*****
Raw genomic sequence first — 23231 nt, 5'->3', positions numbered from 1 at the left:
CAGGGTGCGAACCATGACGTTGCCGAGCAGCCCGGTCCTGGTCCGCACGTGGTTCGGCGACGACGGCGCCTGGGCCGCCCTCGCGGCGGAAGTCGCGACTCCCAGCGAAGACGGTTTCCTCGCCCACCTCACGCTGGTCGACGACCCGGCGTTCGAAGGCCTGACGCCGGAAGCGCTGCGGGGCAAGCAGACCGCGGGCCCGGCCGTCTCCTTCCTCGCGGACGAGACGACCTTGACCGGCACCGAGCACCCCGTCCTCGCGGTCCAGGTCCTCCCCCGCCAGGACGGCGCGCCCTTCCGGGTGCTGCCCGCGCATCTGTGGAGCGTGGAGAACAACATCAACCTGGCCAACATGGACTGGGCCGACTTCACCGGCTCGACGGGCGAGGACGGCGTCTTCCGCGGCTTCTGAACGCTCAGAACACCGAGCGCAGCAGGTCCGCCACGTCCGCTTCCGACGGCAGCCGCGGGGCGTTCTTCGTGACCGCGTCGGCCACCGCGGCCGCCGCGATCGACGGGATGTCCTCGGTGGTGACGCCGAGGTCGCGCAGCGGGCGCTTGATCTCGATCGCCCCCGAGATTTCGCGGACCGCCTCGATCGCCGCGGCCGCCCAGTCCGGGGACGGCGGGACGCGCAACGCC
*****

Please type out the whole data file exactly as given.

Raw genomic sequence first — 23231 nt, 5'->3', positions numbered from 1 at the left:
CAGGGTGCGAACCATGACGTTGCCGAGCAGCCCGGTCCTGGTCCGCACGTGGTTCGGCGACGACGGCGCCTGGGCCGCCCTCGCGGCGGAAGTCGCGACTCCCAGCGAAGACGGTTTCCTCGCCCACCTCACGCTGGTCGACGACCCGGCGTTCGAAGGCCTGACGCCGGAAGCGCTGCGGGGCAAGCAGACCGCGGGCCCGGCCGTCTCCTTCCTCGCGGACGAGACGACCTTGACCGGCACCGAGCACCCCGTCCTCGCGGTCCAGGTCCTCCCCCGCCAGGACGGCGCGCCCTTCCGGGTGCTGCCCGCGCATCTGTGGAGCGTGGAGAACAACATCAACCTGGCCAACATGGACTGGGCCGACTTCACCGGCTCGACGGGCGAGGACGGCGTCTTCCGCGGCTTCTGAACGCTCAGAACACCGAGCGCAGCAGGTCCGCCACGTCCGCTTCCGACGGCAGCCGCGGGGCGTTCTTCGTGACCGCGTCGGCCACCGCGGCCGCCGCGATCGACGGGATGTCCTCGGTGGTGACGCCGAGGTCGCGCAGCGGGCGCTTGATCTCGATCGCCCCCGAGATTTCGCGGACCGCCTCGATCGCCGCGGCCGCCCAGTCCGGGGACGGCGGGACGCGCAACGCC